Commentary

The bottom of the soccer pyramid

Photo: Chris Gibbons

The grass on this field is as nice as any I’ve played on in my 40 years.

Three widths of carefully lined, cleanly leveled, meticulously trimmed green shoots, and a ball being pinged around each one. Well… pinged around two of the three, I should say. On my field, there are eight players and a cloud of dust.

Welcome to the bottom of the American soccer pyramid: U-9 Boys travel soccer in suburban Philadelphia.

In my day

Any story of the way things are has to start with the way they were.

When I was a kid, soccer as an 8 year old included a reversible pinnie with the screen printing “Biddy Soccer League” on it, mandatory mouth guards, and halftime orange slices. The only traveling we did was to the next neighborhood over, timeless match ups like Boalsburg against Park Forest.

Today, the attire is a custom home and away kit from Soccer.com, shin guards for everyone, and a “bring your own water” league rule. Away days in Malvern might be an hour for some parents – both ways (and this is the lowest of the three travel tiers in this age group. The kids who’ve developed early? Weekend excursions from the Brotherly Suburbs to the the nation’s capitol, central New Jersey, and parks unknown in Maryland).

As it was, the first practice of the season was on the Tuesday before Saturday’s game, at some point after Labor Day. As it is, this first practice is three full months before any league game. That seems like a lot, though when that impossibly far-off time comes, at least official scores won’t be kept (and aren’t until U-13).

To say I wasn’t at all prepared for this when I went to the preseason coaches meeting is an understatement. A lot has changed.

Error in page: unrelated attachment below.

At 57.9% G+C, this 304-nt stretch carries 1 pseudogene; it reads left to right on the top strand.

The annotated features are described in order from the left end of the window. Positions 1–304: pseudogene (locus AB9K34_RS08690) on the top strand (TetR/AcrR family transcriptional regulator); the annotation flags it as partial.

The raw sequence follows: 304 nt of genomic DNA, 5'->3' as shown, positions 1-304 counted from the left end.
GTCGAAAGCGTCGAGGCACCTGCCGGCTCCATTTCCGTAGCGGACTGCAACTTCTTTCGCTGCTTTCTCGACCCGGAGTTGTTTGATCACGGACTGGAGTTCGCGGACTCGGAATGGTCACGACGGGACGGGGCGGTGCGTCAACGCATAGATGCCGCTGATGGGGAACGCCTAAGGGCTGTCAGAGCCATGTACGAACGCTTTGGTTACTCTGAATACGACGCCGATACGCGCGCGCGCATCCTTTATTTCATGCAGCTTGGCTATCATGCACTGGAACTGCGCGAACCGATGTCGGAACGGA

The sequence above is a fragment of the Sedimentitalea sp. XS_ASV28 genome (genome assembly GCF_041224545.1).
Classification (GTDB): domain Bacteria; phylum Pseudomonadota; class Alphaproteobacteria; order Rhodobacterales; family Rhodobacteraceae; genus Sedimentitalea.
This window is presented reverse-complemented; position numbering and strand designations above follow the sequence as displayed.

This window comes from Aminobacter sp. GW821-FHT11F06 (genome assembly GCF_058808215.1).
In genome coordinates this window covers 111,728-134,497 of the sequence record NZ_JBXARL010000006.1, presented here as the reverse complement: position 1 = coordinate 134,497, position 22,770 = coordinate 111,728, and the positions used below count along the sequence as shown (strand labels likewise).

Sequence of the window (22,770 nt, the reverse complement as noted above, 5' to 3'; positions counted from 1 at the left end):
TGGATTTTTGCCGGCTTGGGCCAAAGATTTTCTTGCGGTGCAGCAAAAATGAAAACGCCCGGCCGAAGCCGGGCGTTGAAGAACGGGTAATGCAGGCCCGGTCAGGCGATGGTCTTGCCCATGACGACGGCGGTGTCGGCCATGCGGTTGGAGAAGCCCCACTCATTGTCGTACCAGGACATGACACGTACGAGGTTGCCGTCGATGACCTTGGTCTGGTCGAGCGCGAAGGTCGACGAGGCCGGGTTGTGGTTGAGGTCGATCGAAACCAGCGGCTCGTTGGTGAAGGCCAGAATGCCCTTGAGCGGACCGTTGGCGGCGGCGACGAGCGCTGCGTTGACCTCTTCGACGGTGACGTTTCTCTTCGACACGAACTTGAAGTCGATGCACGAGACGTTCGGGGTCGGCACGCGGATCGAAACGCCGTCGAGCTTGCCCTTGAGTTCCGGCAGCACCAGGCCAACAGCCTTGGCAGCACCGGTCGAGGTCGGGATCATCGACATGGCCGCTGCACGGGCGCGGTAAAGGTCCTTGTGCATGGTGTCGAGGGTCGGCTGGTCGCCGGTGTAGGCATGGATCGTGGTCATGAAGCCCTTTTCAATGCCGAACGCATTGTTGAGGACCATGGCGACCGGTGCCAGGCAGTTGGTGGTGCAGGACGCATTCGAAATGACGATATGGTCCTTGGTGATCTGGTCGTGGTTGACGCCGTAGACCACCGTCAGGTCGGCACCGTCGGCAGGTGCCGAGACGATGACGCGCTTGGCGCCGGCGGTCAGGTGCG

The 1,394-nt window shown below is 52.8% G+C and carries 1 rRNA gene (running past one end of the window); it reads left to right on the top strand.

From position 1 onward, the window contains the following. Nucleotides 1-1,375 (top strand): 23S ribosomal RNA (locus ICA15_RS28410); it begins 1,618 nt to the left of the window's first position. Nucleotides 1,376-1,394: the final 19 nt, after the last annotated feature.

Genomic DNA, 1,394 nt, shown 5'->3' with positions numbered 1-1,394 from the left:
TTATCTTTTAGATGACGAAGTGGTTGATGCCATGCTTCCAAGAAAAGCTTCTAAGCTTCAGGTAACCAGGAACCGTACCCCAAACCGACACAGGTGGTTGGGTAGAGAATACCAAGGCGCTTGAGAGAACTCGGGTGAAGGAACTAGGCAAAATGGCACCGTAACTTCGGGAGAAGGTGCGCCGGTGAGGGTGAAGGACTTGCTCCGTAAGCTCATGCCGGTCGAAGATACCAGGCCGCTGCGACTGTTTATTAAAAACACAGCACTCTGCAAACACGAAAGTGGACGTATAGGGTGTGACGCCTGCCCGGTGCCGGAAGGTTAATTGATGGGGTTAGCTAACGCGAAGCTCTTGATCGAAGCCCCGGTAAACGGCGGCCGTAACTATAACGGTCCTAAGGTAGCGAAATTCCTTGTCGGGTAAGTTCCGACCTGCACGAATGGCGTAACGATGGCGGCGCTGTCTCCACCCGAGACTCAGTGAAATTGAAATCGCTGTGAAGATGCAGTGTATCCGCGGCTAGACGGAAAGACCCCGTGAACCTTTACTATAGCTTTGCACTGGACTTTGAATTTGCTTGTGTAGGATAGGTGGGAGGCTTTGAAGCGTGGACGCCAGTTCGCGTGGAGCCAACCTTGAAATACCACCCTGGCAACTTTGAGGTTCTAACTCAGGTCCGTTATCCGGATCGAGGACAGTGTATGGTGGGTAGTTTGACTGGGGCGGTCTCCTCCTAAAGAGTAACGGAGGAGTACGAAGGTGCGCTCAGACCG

Just like it was in my day however, and no matter the tier, these bright-eyed kids are still learning the basics.

Kicking and running… sometimes

Practice starts with a scrimmage – what better way to assess individual talent than to see it in a tumbled scrum of limbs, like when Calvin and Hobbes get into a fight.

Out of the chaos, some clarity.

One of the kids is a veritable Dax McCarty, buzzing around the midfield with shock of red hair, getting stuck in any chance he gets. On the ball, he is burying his teammates with his signature (and perhaps only) move: the cut back.

Another is more a bespectacled Yaya Toure – eighty percent legs, strides as tall as some of his teammates, and enough power to move the proverbial pile. The ball always ends up at his feet, as do a wake of toppled teammates.

Most of the gathered young men are a lot like my kid though: growing into their bodies, trying to figure out how to turn their hips in order to hit the ball with their instep (and settling for toe pokes as the ninety minutes of training tires on), and asking if we can “practice hat tricks.” That’s an actual request and, frankly, I don’t know what that means exactly. But we did practice juggling because one of the Coopers asked – there is more than one Cooper, and the team record for keepy-uppy is 3 at the time of publication.

To be serious, this is the most organized league I’ve ever been a part of – almost jarringly so.

There are over 50 teams across the ages, divisions, and gender separations, all led by volunteer parents who (mostly) have some level of USSF teaching license. For our first practice, there was the head coach, an assistant (me), and another part-time assistant who goes back and forth between this age group and that of his older twin boys. Nothing is accidental, everything is planned, and though most of it is player-driven, even that’s by design.

The parents who aren’t volunteering are clustered under some trees, chasing the widening shade. There aren’t any orange slices that I can divine, but plenty of emails being checked and quick glances toward the playground to make sure the younger siblings in attendance are doing alright.

My youngest is among that bunch, and she keeps running across the field to show me the flower she’s picked or to steal some of her brother’s water. It’ll be her turn to put the boots on next year, and since she’s half ballerina, half middle linebacker… well, opponents beware.